For Email Marketing you can trust

The Inheritance

Samuel H Levine, Kyle Soller, Andrew Burnap 

The Inheritance 

                     by David Schultz 

A modern gay intergenerational riff on Howard’s End operatic in scope. 

Finding a soulmate in writer E.M. Forster was the furthest thing from a 16-year-old kid’s mindset. But on what would prove to be a fortuitous life changing moment, young Matthew Lopez joined his mother one afternoon to attend the film version of Howard’s End in 1994. He was enthralled and captivated in a way that he only later came to realize was to become a life changing event. He has been quoted as saying that this film was as far as you could get from his life in modern day Florida. A genteel mannered treatise on Edwardian manners and class was not what he had ever experienced before in books or films. The novel became something he came back to frequently and after some time had elapsed, he discovered other books written by the author. Needless to say, Mr. Forster’s secret gay romantic novel entitled Maurice, gave Matthew the key to his connection. Forster, almost one hundred years ago also was a closeted gay man, albeit this current century took an entirely different outlook on the gay experience than what Mr. Forster experienced.


In recent years Mr. Lopez has written some very distinctive plays but nothing he has written previously could have given any inkling to this massive new work on display. The Inheritance is split into two parts, each running over three hours per section. The novel’s complex storyline is used as a skeletal framing device for this modern update. If one has a passing knowledge of the novel, has read it, or has seen the film, this masterful interweaving of plot details and subtle references gain with each connection to its original source. But even on its own this new work is a fascinating reworking of a classic novel that is both extraordinarily expansive and intimate in its telling.


The play begins as each young man causally saunters onto the large wooden plank that encompasses the open space. Set designer Bob Crowley has given the assembled actors a wooden spatial concept that one could construe as a life raft, it gives the roaringly good cast an uncomplicated area to play out the extraordinary events that will transpire as the work begins. The ever so casual prologue sets up the entire scenario. How to tell one’s own story is the catalyst to start the evening. All the young men seek a guide…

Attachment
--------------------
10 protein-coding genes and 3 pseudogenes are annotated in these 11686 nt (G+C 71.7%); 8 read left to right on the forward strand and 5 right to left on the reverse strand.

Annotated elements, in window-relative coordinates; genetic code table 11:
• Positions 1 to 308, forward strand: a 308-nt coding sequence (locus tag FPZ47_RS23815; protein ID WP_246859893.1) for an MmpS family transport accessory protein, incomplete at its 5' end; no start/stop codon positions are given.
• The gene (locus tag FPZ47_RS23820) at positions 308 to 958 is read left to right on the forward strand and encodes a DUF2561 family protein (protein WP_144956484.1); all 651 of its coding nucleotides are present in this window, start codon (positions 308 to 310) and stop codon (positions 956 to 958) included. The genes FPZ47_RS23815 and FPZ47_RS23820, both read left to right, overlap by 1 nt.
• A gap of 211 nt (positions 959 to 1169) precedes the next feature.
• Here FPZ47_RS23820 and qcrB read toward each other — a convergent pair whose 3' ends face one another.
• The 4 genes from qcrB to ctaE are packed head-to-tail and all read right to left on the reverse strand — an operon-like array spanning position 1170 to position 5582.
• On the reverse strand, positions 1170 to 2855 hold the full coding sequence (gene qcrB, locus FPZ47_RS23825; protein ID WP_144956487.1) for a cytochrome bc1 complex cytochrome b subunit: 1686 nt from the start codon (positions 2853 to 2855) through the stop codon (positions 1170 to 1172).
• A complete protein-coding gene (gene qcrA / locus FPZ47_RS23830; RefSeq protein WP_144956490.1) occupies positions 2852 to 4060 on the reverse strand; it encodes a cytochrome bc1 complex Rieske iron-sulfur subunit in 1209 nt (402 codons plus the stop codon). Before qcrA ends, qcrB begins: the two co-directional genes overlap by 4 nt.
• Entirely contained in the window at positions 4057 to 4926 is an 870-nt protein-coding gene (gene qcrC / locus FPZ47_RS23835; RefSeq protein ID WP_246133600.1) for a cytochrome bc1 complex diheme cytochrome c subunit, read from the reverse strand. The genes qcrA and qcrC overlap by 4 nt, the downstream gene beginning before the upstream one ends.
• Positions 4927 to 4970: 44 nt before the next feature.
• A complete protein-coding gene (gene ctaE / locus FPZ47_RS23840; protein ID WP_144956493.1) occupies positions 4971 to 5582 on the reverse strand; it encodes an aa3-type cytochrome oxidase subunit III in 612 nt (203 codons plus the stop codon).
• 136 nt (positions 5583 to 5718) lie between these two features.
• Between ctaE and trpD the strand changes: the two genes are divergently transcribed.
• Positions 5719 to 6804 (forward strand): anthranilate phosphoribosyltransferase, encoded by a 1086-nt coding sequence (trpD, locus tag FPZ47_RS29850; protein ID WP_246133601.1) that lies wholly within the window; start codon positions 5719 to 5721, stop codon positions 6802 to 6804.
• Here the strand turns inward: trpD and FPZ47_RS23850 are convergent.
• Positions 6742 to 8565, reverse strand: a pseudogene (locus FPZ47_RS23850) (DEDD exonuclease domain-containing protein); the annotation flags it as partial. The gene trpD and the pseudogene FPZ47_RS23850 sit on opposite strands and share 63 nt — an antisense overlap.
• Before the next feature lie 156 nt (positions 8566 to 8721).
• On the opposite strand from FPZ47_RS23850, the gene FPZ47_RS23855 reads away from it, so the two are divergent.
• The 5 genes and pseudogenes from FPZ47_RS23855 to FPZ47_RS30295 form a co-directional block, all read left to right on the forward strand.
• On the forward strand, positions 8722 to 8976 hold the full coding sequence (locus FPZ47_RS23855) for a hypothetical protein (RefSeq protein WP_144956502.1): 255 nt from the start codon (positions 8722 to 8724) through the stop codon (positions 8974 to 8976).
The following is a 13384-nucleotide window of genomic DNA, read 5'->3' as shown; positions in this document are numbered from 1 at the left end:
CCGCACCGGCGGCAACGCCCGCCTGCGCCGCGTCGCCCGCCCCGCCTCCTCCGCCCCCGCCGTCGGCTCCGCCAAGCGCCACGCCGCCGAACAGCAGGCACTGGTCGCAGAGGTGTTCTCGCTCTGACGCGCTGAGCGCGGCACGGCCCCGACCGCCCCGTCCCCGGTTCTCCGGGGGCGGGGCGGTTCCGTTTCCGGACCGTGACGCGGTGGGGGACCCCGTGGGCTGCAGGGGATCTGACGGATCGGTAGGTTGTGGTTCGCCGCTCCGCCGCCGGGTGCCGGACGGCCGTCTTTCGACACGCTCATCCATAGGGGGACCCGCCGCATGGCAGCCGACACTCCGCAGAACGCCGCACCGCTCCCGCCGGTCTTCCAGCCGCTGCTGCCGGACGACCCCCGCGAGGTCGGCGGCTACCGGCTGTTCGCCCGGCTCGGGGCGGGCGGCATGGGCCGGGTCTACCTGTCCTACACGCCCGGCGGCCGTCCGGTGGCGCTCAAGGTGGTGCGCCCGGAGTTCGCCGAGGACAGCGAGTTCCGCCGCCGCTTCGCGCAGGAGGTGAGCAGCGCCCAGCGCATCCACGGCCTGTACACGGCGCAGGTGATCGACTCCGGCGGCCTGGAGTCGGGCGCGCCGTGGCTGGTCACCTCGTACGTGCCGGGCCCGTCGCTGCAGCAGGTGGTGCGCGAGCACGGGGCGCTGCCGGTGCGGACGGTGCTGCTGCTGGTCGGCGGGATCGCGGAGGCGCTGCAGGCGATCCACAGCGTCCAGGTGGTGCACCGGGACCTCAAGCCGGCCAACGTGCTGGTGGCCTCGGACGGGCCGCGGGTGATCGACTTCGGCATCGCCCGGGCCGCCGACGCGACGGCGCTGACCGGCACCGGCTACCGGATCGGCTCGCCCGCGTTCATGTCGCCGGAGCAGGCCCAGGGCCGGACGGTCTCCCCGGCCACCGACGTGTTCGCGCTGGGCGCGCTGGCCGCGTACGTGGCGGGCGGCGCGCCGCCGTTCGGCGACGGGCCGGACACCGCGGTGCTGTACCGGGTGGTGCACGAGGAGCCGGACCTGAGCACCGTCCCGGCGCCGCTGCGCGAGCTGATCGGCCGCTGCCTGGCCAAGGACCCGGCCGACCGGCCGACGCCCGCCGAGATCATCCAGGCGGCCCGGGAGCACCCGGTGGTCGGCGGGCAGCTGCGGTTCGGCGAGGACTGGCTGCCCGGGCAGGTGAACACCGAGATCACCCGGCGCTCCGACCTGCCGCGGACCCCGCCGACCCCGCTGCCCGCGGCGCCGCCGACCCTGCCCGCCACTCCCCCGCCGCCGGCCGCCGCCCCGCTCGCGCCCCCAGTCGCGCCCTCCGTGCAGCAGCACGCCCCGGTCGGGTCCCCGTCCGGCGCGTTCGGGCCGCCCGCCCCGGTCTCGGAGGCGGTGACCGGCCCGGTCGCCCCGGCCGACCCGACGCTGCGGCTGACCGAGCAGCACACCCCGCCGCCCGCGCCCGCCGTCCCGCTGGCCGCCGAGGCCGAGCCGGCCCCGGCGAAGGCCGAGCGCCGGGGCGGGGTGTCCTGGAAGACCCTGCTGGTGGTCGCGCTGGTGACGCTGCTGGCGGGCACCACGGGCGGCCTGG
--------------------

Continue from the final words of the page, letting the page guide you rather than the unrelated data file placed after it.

Paul Hilton 

Enter Forster himself, here named Morgan (Paul Hilton), Mr. Forster’s middle initial natch. The young men slowly reveal themselves to each other and to the audience. Eric Glass (Kyle Soller) who luckily inherited his Upper West Side pre-war apartment from his grandparents is sadly being evicted from his coveted abode since the landlords have taken control, and his time is up. Eric’s flamboyant writer b.f. Toby Darling ( Andrew Burnap) is kept in the dark about the impending event. While not being a spoiled brat on a good day, he is attempting to adapt his moderately successful book into a play. In a teasingly knowing wink to Forrester’s novel a misappropriated Strand Books bag ushers forth young Adam (Samuel H. Levine), who, through a mutual friendship with Eric and Toby, might be just the right actor to star in this budding new play that Toby has sent off to various producers. Mr. Levine also doubles as a male hustler in the play that is an important aspect of the tale and appears to be a sordid doppelganger to Adam. Almost all the characters in the play are young 20-30 somethings. But Eric has formed a deep friendship with an upstairs neighbor, gentle soulful older gent Walter (Hilton yet again). Walter’s long-time chilly companion of 36 years is  extremely wealthy businessman Henry Wilcox (John Benjamin Hickey). Frequently out of town or traveling overseas, Henry and Walter rarely connect on any significant level anymore. They both own a mystical house upstate that Walter attempts to get Eric to visit. The house and its environs have, as the play slowly reveals, a potent and tragic, yet transcendental history.